THIS year’s Clare Champion Short Story Competition not only attracted its largest ever number of entries but it also saw some previous entrants scooping top prizes.
At the presentation of prizes in De Valera Library, Ennis last Thursday night, Clare Champion editor Austin Hobbs said the competition has been a huge success since its inception.
“It has been an incredible experience over a number of years and we are delighted to see huge participation in it,” he commented.
He said the competition gives young people a chance to let their imagination “run riot a bit, without having to worry about the parameters of the Leaving Cert or Junior Cert structure”.
Clare Champion managing director, John Galvin, added that over 270 young people had submitted entries, the largest number ever to enter the competition.
He complimented all who had taken the time to write a story. “After a hard day at school, not to mention homework, it’s not easy to put pen to paper.”
Mr Galvin noted the deadline for the competition had to be extended because of the stormy weather and that many of the entries then had bad weather as a theme. “You can get a subject anywhere, so keep your eyes open,” he joked.
He noted the judges had been very impressed with the standard of work.
First place in the senior category was won by Ellen Brogan of Coláiste Muire, while Sarah Flynn of Scoil Mhuire, Ennistymon scooped second.
Sarah said she had spent quite a bit of time on her entry. “It took a few weeks to get it done. When I heard about the competition, I got it finished in time.” She says her favourite author is American John Green and she really enjoyed his novels The Fault In Our Stars and Looking For Alaska.
Sarah is preparing for the Leaving Cert and is considering studying business afterwards but says she will definitely keep up writing fiction as well.
Third place in the senior category was won by Sean Hanrahan of St Joseph’s Secondary School in Spanish Point.
His story, which was written in rhyme, was done in a fairly concentrated period of time. “It took about seven or eight hours over two days,” he said.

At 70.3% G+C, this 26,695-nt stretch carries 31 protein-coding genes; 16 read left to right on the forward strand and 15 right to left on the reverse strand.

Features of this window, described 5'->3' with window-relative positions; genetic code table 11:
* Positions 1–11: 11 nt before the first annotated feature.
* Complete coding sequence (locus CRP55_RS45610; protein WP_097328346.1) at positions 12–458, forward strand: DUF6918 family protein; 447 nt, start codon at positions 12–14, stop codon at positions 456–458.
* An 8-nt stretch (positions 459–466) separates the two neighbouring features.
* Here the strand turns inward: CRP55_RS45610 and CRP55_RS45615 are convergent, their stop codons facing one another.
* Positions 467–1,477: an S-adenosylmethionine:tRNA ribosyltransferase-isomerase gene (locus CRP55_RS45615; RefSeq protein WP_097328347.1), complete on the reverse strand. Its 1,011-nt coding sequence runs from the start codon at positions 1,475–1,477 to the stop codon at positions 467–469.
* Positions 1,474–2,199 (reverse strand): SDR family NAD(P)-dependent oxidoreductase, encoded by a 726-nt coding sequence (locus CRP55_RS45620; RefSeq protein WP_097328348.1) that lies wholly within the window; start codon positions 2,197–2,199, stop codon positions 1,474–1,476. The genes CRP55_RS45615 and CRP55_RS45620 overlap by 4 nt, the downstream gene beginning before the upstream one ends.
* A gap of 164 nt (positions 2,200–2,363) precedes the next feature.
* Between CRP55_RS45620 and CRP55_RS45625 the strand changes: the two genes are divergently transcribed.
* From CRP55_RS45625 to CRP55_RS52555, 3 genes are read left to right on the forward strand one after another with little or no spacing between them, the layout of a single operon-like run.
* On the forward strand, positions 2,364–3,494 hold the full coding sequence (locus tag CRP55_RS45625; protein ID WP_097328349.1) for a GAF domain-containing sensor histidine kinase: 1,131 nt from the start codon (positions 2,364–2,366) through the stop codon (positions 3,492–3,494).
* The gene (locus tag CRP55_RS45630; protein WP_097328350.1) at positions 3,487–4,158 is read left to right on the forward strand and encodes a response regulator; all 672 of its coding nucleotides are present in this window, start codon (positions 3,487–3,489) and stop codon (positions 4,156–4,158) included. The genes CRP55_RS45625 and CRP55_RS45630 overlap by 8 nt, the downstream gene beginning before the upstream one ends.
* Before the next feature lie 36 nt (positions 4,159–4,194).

Writing fiction in rhyme is hardly an easy task. He said the structure, rather than the plot, came first for him.
“I always intended for it to rhyme, so I suppose the structure [came first], but I wanted it to make sense as well.”
Also facing the Leaving Cert in the coming weeks, he hopes to study medicine at third level.
In the junior section, Aoife Daly from St Anne’s Community College Killaloe returned to the winners circle as she claimed the top prize for the second year-in-a-row.
Inspired by the millennial Brian Ború celebrations, the 13-year-old’s short story I Am is told from the point of view of the banshee, Aoibheall.
Speaking about her winning entry, Aoife said she wanted to put a twist on the classic Brian Ború tale, which has been told and re-told in Killaloe for some months now.
“I was involved in one of the pageants last year and I was the evil banshee. Brian Ború is topical at the moment but I wanted to tell the story from a different point of view,” she said.
Another previous winner in the junior category, Michael McNamara from Rice College, Ennis, took the second prize for his short story entitled Mistaken Identity.
His story centres on a train journey whereby the narrator is confronted with someone he loathes. Michael said he enjoys writing and following a train journey to the All-Ireland hurling final last September, he decided to bring various elements of this journey into his short story.
Fourteen-year-old Róisín O’Donoghue of Mary Immaculate Secondary School in Lisdoonvarna wrote a story inspired by the havoc caused by the weather earlier this year.
Entitled Storm Christine, Róisín said she drew on her own experience of the storm, as she lives close to Lahinch. Told from the perspectives of a photographer, a restaurant owner and surfer, this cleverly-told story netted the second year student this year’s third prize.
The winning stories will follow.